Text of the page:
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Rejuvenation Roundup December 2019

Rejuvenation Roundup DecemberRejuvenation Roundup December

Quite a number of readily understandable reviews were published this month, along with an X10 episode on epigenetic alterations; if you’re new to the biology of aging or want to introduce someone else to the topic with new material, this is a great time to start.


We will be returning to New York in 2020 for our third conference focused on aging research, investment, and biotech business. Judy Campisi, Aubrey de Grey, Hanadie Yousef, Steve Horvath, Andrei Gudkov, and Polina Mamoshina are among the speakers confirmed so far. Join the conference mailing list to stay informed as more details are announced.

Team and activities


Epigenetic Alterations: Veera discusses epigenetics in their developmental role along with their role in aging, illustrating how methylation prevents DNA sequences from being read. Interviews

Brian Kennedy on Rapamycin, mTOR, and Interventions: Professor Kennedy of the National University of Singapore discusses the necessity of interventions for that aging country and his work in modulating the nutrient sensing TOR pathway to promote longevity.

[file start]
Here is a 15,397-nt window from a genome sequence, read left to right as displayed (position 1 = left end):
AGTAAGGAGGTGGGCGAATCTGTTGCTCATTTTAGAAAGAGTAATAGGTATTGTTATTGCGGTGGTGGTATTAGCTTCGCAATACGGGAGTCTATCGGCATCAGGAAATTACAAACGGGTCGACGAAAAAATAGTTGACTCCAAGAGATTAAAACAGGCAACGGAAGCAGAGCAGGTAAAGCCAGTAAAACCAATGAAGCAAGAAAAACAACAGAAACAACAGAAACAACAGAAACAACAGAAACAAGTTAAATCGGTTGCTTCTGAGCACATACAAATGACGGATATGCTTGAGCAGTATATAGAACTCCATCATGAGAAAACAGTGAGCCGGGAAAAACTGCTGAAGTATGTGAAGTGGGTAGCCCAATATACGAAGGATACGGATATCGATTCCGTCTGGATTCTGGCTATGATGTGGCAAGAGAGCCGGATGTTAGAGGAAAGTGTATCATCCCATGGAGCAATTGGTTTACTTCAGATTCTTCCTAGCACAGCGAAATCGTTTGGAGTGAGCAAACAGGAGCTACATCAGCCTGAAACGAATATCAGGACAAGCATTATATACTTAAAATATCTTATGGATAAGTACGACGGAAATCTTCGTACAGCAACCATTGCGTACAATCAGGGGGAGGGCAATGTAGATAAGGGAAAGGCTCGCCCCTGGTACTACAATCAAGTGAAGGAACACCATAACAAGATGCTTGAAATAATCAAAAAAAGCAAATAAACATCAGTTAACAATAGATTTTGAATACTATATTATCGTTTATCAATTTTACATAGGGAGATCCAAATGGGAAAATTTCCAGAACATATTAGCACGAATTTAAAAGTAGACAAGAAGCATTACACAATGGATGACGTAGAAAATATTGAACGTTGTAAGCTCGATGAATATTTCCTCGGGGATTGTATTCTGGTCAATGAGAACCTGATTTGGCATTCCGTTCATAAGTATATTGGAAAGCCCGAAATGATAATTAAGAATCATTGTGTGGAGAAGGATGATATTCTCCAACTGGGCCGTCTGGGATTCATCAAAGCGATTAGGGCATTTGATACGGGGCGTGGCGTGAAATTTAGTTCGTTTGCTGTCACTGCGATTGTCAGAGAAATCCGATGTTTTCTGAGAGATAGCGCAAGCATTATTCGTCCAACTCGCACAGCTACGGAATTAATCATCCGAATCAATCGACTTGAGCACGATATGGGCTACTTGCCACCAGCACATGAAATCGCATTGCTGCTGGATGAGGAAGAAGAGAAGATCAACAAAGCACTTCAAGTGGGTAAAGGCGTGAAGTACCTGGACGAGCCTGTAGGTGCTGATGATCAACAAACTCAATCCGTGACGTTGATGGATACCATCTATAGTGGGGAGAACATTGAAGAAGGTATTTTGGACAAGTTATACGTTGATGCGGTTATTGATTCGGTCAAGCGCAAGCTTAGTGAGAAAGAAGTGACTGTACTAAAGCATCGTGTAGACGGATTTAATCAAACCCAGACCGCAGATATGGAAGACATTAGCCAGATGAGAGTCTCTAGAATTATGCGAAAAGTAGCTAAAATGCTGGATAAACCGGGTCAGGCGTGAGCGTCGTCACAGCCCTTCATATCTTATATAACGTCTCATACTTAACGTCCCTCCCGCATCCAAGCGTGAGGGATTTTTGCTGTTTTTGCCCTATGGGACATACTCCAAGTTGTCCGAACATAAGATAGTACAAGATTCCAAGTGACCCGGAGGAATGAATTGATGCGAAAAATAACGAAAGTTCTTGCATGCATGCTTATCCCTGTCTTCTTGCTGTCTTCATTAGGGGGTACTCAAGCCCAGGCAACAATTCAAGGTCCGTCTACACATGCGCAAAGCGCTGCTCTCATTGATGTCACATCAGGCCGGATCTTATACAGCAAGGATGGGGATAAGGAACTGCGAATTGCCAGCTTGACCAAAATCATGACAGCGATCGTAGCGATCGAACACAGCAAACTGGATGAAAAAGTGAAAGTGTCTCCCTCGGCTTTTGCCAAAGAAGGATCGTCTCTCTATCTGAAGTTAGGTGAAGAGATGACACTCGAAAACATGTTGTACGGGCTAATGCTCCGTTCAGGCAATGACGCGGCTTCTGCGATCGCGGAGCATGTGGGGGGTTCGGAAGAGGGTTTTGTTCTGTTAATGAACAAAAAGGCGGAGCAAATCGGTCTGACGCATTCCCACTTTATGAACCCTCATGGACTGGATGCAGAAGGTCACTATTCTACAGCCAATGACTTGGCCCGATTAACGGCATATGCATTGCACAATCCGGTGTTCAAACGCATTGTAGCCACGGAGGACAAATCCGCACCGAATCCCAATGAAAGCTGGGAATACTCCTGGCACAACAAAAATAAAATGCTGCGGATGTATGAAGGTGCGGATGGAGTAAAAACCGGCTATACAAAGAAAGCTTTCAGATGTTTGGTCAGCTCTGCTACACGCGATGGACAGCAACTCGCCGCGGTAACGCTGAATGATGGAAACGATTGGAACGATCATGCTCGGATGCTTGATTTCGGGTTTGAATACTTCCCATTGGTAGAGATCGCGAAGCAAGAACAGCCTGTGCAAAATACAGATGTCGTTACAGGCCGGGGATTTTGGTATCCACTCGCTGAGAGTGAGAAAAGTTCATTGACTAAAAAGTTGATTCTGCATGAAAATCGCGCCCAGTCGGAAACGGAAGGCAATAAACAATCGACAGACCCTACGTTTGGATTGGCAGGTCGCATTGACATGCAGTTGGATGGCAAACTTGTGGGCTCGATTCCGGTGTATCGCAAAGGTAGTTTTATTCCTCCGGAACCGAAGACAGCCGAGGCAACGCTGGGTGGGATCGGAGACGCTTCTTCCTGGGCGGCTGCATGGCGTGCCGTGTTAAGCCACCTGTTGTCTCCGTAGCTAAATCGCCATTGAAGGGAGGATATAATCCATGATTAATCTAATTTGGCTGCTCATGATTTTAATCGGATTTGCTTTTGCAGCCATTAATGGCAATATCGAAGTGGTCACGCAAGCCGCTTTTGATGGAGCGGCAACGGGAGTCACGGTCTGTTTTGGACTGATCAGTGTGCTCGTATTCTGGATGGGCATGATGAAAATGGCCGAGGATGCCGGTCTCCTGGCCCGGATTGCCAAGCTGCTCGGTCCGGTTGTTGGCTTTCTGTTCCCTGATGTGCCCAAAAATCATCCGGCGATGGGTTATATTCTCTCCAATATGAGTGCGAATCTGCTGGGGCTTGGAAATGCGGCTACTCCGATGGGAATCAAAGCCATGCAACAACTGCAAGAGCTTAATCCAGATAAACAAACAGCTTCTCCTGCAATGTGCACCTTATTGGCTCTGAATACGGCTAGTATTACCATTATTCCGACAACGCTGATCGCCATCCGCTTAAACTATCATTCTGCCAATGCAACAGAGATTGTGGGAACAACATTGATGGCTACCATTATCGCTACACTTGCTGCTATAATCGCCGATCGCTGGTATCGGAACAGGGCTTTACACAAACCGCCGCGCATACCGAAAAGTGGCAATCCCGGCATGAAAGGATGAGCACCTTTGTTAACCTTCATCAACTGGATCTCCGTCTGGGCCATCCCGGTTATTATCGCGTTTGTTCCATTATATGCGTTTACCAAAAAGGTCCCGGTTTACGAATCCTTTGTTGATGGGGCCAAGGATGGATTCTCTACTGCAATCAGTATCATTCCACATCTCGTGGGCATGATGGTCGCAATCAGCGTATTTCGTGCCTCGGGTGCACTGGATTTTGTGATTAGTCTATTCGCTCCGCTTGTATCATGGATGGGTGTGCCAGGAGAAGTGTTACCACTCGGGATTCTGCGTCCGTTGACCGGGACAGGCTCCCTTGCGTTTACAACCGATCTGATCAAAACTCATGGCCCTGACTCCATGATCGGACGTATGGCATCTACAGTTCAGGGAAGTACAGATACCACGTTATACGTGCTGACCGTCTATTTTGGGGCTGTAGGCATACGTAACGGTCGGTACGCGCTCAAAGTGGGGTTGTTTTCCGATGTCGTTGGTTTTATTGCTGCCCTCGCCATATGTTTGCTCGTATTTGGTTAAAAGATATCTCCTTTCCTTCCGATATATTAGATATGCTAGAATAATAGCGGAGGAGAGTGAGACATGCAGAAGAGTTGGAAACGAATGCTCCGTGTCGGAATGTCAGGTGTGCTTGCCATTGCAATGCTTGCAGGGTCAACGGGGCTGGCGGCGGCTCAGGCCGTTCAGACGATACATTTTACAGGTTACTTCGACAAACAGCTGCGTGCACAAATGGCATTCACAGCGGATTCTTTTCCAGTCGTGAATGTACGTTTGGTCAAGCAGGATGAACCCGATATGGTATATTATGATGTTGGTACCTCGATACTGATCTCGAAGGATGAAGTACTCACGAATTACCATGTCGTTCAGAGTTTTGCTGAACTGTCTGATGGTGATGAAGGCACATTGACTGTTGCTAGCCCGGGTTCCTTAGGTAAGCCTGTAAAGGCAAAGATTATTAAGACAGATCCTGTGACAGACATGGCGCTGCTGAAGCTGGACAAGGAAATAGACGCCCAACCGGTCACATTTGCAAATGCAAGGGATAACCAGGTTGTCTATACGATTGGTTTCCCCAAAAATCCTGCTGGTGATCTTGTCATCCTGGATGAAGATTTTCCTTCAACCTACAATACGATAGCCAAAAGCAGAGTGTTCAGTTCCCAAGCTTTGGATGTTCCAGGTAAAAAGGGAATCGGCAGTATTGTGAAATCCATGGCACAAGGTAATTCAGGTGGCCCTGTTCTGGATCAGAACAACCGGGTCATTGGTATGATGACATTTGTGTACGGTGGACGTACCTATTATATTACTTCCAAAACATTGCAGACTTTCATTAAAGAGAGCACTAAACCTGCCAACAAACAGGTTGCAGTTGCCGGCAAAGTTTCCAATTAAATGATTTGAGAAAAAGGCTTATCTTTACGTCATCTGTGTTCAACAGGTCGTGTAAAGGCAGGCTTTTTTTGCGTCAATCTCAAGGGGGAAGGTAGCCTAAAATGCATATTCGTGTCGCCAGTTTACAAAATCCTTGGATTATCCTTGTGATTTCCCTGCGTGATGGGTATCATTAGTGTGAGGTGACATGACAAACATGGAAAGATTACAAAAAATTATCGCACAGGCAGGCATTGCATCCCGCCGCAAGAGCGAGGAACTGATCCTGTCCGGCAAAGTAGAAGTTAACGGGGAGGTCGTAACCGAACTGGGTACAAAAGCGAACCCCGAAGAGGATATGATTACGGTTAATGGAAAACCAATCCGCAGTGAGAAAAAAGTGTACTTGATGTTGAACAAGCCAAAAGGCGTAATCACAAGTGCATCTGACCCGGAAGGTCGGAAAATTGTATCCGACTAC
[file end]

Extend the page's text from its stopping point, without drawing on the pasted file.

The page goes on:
Greg Potter on Biohacking and Lifestyle: Offering readers practical advice on what they can currently do to extend their lives, Dr. Potter discusses the relevance of lifestyle factors, such as sleep and diet, on human longevity.

Journal Club

7-ketocholesterol: Oliver joins Steve Hill, Dr. Matthew “Oki” O’Connor, and Lifespan Heroes in discussing 7-ketocholesterol, a deadly oxidized form of cholesterol that is linked to the formation of foam cells, which lead to the plaques that cause atherosclerosis, as well as Alzheimer’s and other diseases.

Rejuvenation Roundup Podcast

Ryan O’Shea of Future Grind hosts this month’s podcast, showcasing the events and research discussed here.

Research Roundup

Age-Related Gut Microbiome Changes Happen Early in Life: Harmful changes to gut flora can happen to people in their 30s, accelerating the onset of age-related diseases in the form of inflammaging.

Tryptophan as a Therapeutic Target for Inflammaging: Tryptophan is an amino acid that is naturally produced by the gut microbiome, and inadequate levels of it may result in reduced levels of NAD+ along with inflammaging.